We finally discuss how close-in giant planets form. Our results clearly show that the in-situ gas accretion can work for planets located beyond 0.1 au. For planets within 0.1 au, it may not be impossible to form some fraction of hot Jupiters via the in-situ gas accretion scenario as suggested by Bodenheimer et al. (2000) and this work. However, the scenario would entail certain problems, such as the need to populate massive cores and/or unreasonably high values of α there. Instead, other scenarios may provide reasonable explanations for such planets. For instance, the peak value of fOR at ∼4 days can be understood by the combination of high-eccentricity migration and tidal circularization (Wu & Lithwick 2011), and other orbital features such as obliquity can be explained by the Lidov-Kozai effect (e.g., Naoz 2016).

In the near future, better modeling and observations of inner disk regions will become available to directly test our prediction and eventually to reveal the appearance of natal protoplanetary disks and how planet formation takes place in the vicinity of central stars.


1

Such a distribution is derived from planets that have radii of ∼4 − 24 R (equivalently ∼3 M − 80 MJupiter), while planets residing in the lower and upper mass ends are rare.

2

Under the steady state disk accretion model, p in this stage becomes an increasing function of r (e.g., see Eqs. (8) and (9) in Hasegawa et al. 2019), which may be related to a radial distribution of the final mass of planets.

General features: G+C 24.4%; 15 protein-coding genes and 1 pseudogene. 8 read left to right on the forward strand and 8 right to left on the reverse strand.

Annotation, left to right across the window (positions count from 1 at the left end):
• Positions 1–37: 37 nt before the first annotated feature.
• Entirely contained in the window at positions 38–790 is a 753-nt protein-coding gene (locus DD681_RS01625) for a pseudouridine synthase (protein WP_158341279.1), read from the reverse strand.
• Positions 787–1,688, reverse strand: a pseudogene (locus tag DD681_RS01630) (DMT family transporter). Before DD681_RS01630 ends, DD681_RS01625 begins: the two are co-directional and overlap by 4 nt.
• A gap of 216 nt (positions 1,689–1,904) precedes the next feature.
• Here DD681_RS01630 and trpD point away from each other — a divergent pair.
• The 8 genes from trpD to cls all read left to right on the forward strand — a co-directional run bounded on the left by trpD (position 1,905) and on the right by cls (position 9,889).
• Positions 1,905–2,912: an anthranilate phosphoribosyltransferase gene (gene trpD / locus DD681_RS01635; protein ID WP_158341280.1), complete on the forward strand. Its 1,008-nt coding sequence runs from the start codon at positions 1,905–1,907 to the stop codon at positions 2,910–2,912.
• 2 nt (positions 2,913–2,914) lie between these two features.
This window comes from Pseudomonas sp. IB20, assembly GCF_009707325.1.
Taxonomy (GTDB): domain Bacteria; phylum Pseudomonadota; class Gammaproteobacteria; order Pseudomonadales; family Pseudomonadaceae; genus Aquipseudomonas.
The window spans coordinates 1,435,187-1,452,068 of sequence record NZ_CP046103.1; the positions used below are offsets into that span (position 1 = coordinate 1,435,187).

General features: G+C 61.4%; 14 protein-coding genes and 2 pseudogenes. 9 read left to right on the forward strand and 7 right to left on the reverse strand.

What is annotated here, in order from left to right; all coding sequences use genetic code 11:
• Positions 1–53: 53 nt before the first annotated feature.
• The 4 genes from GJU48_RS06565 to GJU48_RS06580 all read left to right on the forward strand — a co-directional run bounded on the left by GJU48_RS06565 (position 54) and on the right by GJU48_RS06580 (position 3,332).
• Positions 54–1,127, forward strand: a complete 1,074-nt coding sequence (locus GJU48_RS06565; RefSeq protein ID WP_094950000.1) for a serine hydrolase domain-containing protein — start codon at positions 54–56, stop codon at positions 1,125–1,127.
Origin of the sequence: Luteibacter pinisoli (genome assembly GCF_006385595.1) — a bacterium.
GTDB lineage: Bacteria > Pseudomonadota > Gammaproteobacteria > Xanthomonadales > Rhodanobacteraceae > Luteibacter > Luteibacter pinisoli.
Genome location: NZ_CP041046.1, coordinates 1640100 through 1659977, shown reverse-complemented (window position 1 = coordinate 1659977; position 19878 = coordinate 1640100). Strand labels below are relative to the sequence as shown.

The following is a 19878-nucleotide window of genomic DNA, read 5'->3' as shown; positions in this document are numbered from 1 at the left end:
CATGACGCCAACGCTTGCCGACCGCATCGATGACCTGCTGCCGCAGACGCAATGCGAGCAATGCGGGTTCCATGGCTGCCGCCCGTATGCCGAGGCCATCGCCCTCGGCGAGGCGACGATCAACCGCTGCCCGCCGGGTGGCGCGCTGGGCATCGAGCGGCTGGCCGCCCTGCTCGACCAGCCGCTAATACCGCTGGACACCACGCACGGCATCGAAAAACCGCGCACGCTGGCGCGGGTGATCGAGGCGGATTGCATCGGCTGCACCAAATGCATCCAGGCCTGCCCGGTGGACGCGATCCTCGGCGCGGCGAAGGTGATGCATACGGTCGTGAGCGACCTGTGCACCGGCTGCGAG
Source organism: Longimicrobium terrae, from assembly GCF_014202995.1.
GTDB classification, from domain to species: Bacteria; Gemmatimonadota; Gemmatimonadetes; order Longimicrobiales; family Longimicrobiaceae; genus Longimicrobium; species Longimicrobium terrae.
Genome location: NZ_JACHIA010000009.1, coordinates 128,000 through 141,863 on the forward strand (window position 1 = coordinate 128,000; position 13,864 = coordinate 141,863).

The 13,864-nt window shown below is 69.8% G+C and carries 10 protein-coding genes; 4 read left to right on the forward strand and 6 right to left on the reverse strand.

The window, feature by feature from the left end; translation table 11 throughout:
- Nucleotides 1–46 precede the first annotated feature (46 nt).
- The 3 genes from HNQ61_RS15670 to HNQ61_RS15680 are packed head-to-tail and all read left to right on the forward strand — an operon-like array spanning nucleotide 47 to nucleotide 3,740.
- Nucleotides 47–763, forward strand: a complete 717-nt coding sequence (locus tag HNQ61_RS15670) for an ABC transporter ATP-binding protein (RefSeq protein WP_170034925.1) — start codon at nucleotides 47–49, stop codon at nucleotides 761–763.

Acknowledgments

The authors thank an anonymous referee for useful comments on our manuscript. Y.H. thanks Konstantin Batygin and Trevor David for stimulating discussions. This research was carried out at JPL/Caltech under a contract with NASA. Y.H. is supported by JPL/Caltech.

References

All Figures

thumbnail Fig. 1.

Occurrence rates of close-in giant planets as a function of orbital period. The horizontal bars represent the bin sizes used in estimating the occurrence rates, while the vertical ones denote the error bars. The data are taken from Santerne et al. (2016).

Open with DEXTER
In the text
thumbnail Fig. 2.

Resulting structures of Td, Σg, and α as a function of the distance from the central star in the left, central, and right panels, respectively. The results for the isothermal case are denoted by the red solid line, those for the sublimation case by the green dotted line, those for the flat disk case by the black dashed line, and those for the metal grain case by the orange dash-dotted line. As in Fig. 1, the horizontal bars are displayed while error bars are omitted for the purpose of clear presentation in the left and central panels. Both the horizontal bars and error bars are displayed in the right panel.

Open with DEXTER
In the text
thumbnail Fig. 3.

Resulting magnetic field profiles as a function of r, as in the right panel of Fig. 2. The results for the ideal MHD case are shown in the left panel, and those for the nonideal MHD case are shown in the right panel. For reference, the profiles of r−2 and r−3 are denoted by the blue and the purple solid lines, respectively.

Open with DEXTER
In the text

Current usage metrics show cumulative count of Article Views (full-text article views including HTML views, PDF and ePub downloads, according to the available data) and Abstracts Views on Vision4Press platform.

Data correspond to usage on the plateform after 2015. The current usage metrics is available 48-96 hours after online publication and is updated daily on week days.

Initial download of the metrics may take a while.